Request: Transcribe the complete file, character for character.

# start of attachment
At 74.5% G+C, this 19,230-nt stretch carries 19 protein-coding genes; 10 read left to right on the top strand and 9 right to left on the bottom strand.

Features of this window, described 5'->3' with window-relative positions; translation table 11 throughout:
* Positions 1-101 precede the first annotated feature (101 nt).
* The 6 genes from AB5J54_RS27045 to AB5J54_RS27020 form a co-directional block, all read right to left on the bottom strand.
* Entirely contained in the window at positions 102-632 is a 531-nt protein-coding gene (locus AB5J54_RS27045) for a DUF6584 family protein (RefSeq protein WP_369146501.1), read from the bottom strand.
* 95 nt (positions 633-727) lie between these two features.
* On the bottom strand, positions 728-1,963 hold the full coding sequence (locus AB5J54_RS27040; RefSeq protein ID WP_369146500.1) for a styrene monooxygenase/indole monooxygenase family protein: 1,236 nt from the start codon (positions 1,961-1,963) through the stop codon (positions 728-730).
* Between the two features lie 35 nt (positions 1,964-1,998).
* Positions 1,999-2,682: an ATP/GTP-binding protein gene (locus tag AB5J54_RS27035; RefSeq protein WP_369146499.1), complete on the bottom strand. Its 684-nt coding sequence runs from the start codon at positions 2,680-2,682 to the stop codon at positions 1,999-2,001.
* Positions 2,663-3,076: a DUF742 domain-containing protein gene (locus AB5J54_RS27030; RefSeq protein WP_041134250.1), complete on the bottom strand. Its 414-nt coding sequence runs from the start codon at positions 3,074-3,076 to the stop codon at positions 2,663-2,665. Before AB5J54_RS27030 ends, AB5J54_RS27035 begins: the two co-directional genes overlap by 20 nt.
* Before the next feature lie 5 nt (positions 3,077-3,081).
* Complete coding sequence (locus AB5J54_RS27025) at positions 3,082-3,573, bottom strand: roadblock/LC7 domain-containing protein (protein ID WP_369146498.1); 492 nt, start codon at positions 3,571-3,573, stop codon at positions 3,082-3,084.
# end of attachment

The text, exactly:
At 74.5% G+C, this 19,230-nt stretch carries 19 protein-coding genes; 10 read left to right on the top strand and 9 right to left on the bottom strand.

Features of this window, described 5'->3' with window-relative positions; translation table 11 throughout:
* Positions 1-101 precede the first annotated feature (101 nt).
* The 6 genes from AB5J54_RS27045 to AB5J54_RS27020 form a co-directional block, all read right to left on the bottom strand.
* Entirely contained in the window at positions 102-632 is a 531-nt protein-coding gene (locus AB5J54_RS27045) for a DUF6584 family protein (RefSeq protein WP_369146501.1), read from the bottom strand.
* 95 nt (positions 633-727) lie between these two features.
* On the bottom strand, positions 728-1,963 hold the full coding sequence (locus AB5J54_RS27040; RefSeq protein ID WP_369146500.1) for a styrene monooxygenase/indole monooxygenase family protein: 1,236 nt from the start codon (positions 1,961-1,963) through the stop codon (positions 728-730).
* Between the two features lie 35 nt (positions 1,964-1,998).
* Positions 1,999-2,682: an ATP/GTP-binding protein gene (locus tag AB5J54_RS27035; RefSeq protein WP_369146499.1), complete on the bottom strand. Its 684-nt coding sequence runs from the start codon at positions 2,680-2,682 to the stop codon at positions 1,999-2,001.
* Positions 2,663-3,076: a DUF742 domain-containing protein gene (locus AB5J54_RS27030; RefSeq protein WP_041134250.1), complete on the bottom strand. Its 414-nt coding sequence runs from the start codon at positions 3,074-3,076 to the stop codon at positions 2,663-2,665. Before AB5J54_RS27030 ends, AB5J54_RS27035 begins: the two co-directional genes overlap by 20 nt.
* Before the next feature lie 5 nt (positions 3,077-3,081).
* Complete coding sequence (locus AB5J54_RS27025) at positions 3,082-3,573, bottom strand: roadblock/LC7 domain-containing protein (protein ID WP_369146498.1); 492 nt, start codon at positions 3,571-3,573, stop codon at positions 3,082-3,084.